Trauma Symptoms and Effects
Psychological trauma is frequently explained as “a normal response to abnormal circumstances.” A better way to describe it might be as “a normal response to overwhelming circumstances that shock, flood, and confuse the brain and body,” as the causes and perpetuation of trauma occur too frequently for “abnormal” to seem like the correct descriptor. The important point is that the body’s way of responding to these circumstances is normal given the context from which they
The following table from the National Institutes of Health’s National Library of Medicine provides a more inclusive, though not exhaustive, example of the
|Immediate Emotional ReactionsNumbness and
||Delayed Emotional ReactionsIrritability and/or hostilityDepressionMood swings, instabilityAnxiety (e.g., phobia, generalized anxiety)Fear of trauma recurrenceGrief reactionsShameFeelings of fragility and/or vulnerabilityEmotional detachment from anything that requires emotional reactions (e.g., significant and/or family relationships, conversations about self, discussion of traumatic events or reactions to them)|
|Immediate Physical ReactionsNausea and/or gastrointestinal distressSweating or shiveringFaintnessMuscle tremors or uncontrollable shakingElevated heartbeat, respiration, and blood
||Delayed Physical ReactionsSleep disturbances, nightmaresSomatization (e.g., increased focus on and worry about body aches and pains)Appetite and digestive
|Immediate Cognitive ReactionsDifficulty concentratingRumination or racing thoughts (e.g., replaying the traumatic event over and over again)Distortion of time and space (e.g., traumatic event may be perceived as if it was happening in slow motion, or a few seconds can be perceived as minutes)Memory problems (e.g., not being able to recall important aspects of the trauma)Strong identification with victims||Delayed Cognitive ReactionsIntrusive memories or flashbacksReactivation of previous traumatic eventsSelf-blamePreoccupation with eventDifficulty making decisionsMagical thinking: belief that certain behaviors, including avoidant behavior, will protect against future traumaBelief that feelings or memories are dangerousGeneralization of triggers (e.g., a person who experiences a home invasion during the daytime may avoid being alone during the day)Suicidal thinking|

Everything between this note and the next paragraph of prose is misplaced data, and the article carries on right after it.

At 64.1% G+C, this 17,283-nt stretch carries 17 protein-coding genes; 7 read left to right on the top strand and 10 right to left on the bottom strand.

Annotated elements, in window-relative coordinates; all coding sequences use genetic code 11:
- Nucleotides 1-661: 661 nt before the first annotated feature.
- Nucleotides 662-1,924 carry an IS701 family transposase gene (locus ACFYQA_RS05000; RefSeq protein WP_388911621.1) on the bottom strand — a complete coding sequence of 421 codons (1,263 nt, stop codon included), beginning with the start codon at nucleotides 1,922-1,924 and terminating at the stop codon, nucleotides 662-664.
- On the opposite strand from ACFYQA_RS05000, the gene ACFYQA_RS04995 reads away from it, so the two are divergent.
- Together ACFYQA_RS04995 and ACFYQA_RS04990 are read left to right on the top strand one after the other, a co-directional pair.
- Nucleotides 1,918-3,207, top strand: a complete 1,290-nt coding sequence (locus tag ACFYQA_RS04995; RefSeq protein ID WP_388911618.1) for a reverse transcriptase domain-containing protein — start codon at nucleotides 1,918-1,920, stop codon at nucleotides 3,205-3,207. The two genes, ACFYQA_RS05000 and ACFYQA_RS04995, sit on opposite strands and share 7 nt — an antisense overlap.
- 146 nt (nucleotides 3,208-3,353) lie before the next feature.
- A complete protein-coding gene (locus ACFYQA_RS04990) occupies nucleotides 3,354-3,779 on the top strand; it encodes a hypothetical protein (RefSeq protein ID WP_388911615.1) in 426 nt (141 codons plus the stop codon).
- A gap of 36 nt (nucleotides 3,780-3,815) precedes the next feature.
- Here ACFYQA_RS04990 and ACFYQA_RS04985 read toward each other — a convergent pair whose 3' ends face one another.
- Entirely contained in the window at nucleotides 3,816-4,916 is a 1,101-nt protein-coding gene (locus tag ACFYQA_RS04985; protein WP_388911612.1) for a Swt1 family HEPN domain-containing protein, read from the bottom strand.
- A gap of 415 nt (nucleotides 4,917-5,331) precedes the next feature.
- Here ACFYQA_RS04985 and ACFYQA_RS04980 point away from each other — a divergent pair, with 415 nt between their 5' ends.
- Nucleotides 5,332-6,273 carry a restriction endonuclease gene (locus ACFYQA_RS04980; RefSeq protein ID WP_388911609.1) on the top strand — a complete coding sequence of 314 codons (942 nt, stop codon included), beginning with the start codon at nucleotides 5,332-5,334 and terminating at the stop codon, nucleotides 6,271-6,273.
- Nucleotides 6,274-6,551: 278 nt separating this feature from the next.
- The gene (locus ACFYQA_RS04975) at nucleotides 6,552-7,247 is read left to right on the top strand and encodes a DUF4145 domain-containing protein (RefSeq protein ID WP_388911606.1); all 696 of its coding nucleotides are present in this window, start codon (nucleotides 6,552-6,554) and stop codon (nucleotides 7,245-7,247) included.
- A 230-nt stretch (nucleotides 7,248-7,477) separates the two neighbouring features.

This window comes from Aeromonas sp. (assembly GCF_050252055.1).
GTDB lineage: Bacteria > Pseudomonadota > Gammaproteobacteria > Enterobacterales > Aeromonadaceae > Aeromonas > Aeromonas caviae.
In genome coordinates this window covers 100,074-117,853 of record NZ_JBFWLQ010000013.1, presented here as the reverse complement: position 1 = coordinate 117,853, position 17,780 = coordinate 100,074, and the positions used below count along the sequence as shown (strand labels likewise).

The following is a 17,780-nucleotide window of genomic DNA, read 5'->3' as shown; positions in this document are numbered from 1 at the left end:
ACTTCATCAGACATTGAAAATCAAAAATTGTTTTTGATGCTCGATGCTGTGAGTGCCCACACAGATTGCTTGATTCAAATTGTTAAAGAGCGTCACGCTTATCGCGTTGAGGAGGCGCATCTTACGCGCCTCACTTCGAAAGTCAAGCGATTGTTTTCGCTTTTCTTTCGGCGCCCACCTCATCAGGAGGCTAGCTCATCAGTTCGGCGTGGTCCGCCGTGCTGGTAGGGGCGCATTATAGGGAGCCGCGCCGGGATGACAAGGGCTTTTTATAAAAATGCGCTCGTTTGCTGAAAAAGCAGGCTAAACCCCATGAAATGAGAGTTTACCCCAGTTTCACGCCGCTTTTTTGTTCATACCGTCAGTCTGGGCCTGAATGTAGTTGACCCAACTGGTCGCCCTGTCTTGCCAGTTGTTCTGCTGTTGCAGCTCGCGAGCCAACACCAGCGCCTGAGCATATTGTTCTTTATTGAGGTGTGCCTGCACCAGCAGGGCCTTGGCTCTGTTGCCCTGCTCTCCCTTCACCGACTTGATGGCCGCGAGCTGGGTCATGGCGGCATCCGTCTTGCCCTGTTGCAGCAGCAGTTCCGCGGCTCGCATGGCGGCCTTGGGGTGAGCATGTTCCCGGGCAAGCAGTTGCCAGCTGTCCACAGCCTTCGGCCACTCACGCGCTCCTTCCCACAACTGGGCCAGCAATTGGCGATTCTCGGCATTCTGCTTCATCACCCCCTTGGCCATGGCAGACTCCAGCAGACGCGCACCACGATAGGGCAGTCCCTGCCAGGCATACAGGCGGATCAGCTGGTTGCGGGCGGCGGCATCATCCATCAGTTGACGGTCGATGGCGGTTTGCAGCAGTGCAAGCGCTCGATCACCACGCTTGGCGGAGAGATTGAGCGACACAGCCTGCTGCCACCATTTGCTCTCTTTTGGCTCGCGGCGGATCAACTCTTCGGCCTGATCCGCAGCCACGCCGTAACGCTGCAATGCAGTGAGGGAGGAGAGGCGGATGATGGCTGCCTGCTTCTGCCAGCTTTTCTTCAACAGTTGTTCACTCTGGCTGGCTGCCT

|Immediate Behavioral ReactionsStartled reactionRestlessnessSleep and appetite disturbancesDifficulty expressing oneselfArgumentative
||Delayed Behavioral ReactionsAvoidance of event remindersSocial relationship disturbancesDecreased activity
|Immediate Existential ReactionsIntense use of prayerRestoration of faith in the goodness of others (e.g., receiving help from others)Loss of self-efficacyDespair about humanity, particularly if the event was intentionalImmediate disruption of life assumptions (e.g., fairness, safety, goodness, predictability of life)||Delayed Existential ReactionsQuestioning (e.g., “Why me?”)Increased cynicism, disillusionmentIncreased self-confidence (e.g., “If I can survive this, I can survive anything”)Loss of purposeRenewed faithHopelessnessReestablishing prioritiesRedefining meaning and importance of lifeReworking life’s assumptions to accommodate the trauma (e.g., taking a self-defense class to reestablish a sense of safety)|
Copyright: NCBI Bookshelf. A service of the National Library of Medicine, National Institutes of Health.
If you are experiencing symptoms from the above list, please know that you are not alone, you are not losing your mind, and you are worthy of receiving help and feeling better. Information about healing after trauma is available in the Healing from Trauma page.
Counseling resources at USNA include MDC, Behavioral Health Clinic at NHCA, and Fleet and Family Services.
- Midshipmen Development Center (see How Do I Schedule an Appointment at MDC below)
- Naval Health Clinic Annapolis Behavioral Health Clinic
- Fleet and Family Services
If you have experienced sexual violence (rape, assault, unwanted touching, sexual exploitation, etc.) SAPR Victim Advocates can provide non-counseling support, resources, transportation to medical care, and information about reporting options: